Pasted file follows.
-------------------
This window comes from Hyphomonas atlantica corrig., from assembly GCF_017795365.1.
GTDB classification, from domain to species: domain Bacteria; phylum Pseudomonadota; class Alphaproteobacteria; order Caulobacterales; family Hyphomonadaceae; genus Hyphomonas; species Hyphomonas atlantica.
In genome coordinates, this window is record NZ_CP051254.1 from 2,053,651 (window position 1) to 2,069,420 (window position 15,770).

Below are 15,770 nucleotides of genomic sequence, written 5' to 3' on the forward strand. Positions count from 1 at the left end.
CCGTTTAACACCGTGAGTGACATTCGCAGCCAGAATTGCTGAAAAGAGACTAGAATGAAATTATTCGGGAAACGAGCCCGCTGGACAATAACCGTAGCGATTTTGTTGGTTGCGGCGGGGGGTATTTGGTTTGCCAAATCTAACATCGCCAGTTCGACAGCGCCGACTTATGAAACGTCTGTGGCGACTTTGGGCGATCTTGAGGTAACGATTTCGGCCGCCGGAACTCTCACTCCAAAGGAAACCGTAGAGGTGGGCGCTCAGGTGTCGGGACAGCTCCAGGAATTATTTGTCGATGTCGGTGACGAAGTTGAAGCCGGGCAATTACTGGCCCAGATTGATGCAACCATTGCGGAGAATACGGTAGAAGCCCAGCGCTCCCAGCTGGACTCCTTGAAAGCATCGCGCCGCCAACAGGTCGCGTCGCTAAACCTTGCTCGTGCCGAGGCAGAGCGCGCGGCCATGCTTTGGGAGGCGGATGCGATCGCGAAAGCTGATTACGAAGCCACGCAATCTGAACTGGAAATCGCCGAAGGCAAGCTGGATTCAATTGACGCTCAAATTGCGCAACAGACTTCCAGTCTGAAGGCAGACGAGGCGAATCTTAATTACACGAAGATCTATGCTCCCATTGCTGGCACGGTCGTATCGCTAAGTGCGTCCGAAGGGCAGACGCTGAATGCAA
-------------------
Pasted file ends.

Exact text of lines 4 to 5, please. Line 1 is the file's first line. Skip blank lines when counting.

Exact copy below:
Below are 15,770 nucleotides of genomic sequence, written 5' to 3' on the forward strand. Positions count from 1 at the left end.
CCGTTTAACACCGTGAGTGACATTCGCAGCCAGAATTGCTGAAAAGAGACTAGAATGAAATTATTCGGGAAACGAGCCCGCTGGACAATAACCGTAGCGATTTTGTTGGTTGCGGCGGGGGGTATTTGGTTTGCCAAATCTAACATCGCCAGTTCGACAGCGCCGACTTATGAAACGTCTGTGGCGACTTTGGGCGATCTTGAGGTAACGATTTCGGCCGCCGGAACTCTCACTCCAAAGGAAACCGTAGAGGTGGGCGCTCAGGTGTCGGGACAGCTCCAGGAATTATTTGTCGATGTCGGTGACGAAGTTGAAGCCGGGCAATTACTGGCCCAGATTGATGCAACCATTGCGGAGAATACGGTAGAAGCCCAGCGCTCCCAGCTGGACTCCTTGAAAGCATCGCGCCGCCAACAGGTCGCGTCGCTAAACCTTGCTCGTGCCGAGGCAGAGCGCGCGGCCATGCTTTGGGAGGCGGATGCGATCGCGAAAGCTGATTACGAAGCCACGCAATCTGAACTGGAAATCGCCGAAGGCAAGCTGGATTCAATTGACGCTCAAATTGCGCAACAGACTTCCAGTCTGAAGGCAGACGAGGCGAATCTTAATTACACGAAGATCTATGCTCCCATTGCTGGCACGGTCGTATCGCTAAGTGCGTCCGAAGGGCAGACGCTGAATGCAA